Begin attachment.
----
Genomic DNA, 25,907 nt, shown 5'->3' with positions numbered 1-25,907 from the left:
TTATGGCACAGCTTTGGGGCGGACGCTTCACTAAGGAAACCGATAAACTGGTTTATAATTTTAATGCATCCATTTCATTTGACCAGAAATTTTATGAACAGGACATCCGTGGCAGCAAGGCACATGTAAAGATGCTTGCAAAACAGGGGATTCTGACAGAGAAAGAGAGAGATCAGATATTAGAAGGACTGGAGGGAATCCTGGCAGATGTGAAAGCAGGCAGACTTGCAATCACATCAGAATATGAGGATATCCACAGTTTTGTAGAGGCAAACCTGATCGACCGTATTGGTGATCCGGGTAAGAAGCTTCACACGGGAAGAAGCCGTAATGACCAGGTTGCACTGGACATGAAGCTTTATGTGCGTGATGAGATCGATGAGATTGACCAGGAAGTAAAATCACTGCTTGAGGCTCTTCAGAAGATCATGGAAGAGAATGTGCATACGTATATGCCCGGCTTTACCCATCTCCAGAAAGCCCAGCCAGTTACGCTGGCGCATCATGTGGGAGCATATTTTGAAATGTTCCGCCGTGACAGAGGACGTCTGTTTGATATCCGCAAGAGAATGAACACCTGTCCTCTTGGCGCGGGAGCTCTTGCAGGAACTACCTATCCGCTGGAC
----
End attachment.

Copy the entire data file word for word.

Genomic DNA, 25,907 nt, shown 5'->3' with positions numbered 1-25,907 from the left:
TTATGGCACAGCTTTGGGGCGGACGCTTCACTAAGGAAACCGATAAACTGGTTTATAATTTTAATGCATCCATTTCATTTGACCAGAAATTTTATGAACAGGACATCCGTGGCAGCAAGGCACATGTAAAGATGCTTGCAAAACAGGGGATTCTGACAGAGAAAGAGAGAGATCAGATATTAGAAGGACTGGAGGGAATCCTGGCAGATGTGAAAGCAGGCAGACTTGCAATCACATCAGAATATGAGGATATCCACAGTTTTGTAGAGGCAAACCTGATCGACCGTATTGGTGATCCGGGTAAGAAGCTTCACACGGGAAGAAGCCGTAATGACCAGGTTGCACTGGACATGAAGCTTTATGTGCGTGATGAGATCGATGAGATTGACCAGGAAGTAAAATCACTGCTTGAGGCTCTTCAGAAGATCATGGAAGAGAATGTGCATACGTATATGCCCGGCTTTACCCATCTCCAGAAAGCCCAGCCAGTTACGCTGGCGCATCATGTGGGAGCATATTTTGAAATGTTCCGCCGTGACAGAGGACGTCTGTTTGATATCCGCAAGAGAATGAACACCTGTCCTCTTGGCGCGGGAGCTCTTGCAGGAACTACCTATCCGCTGGAC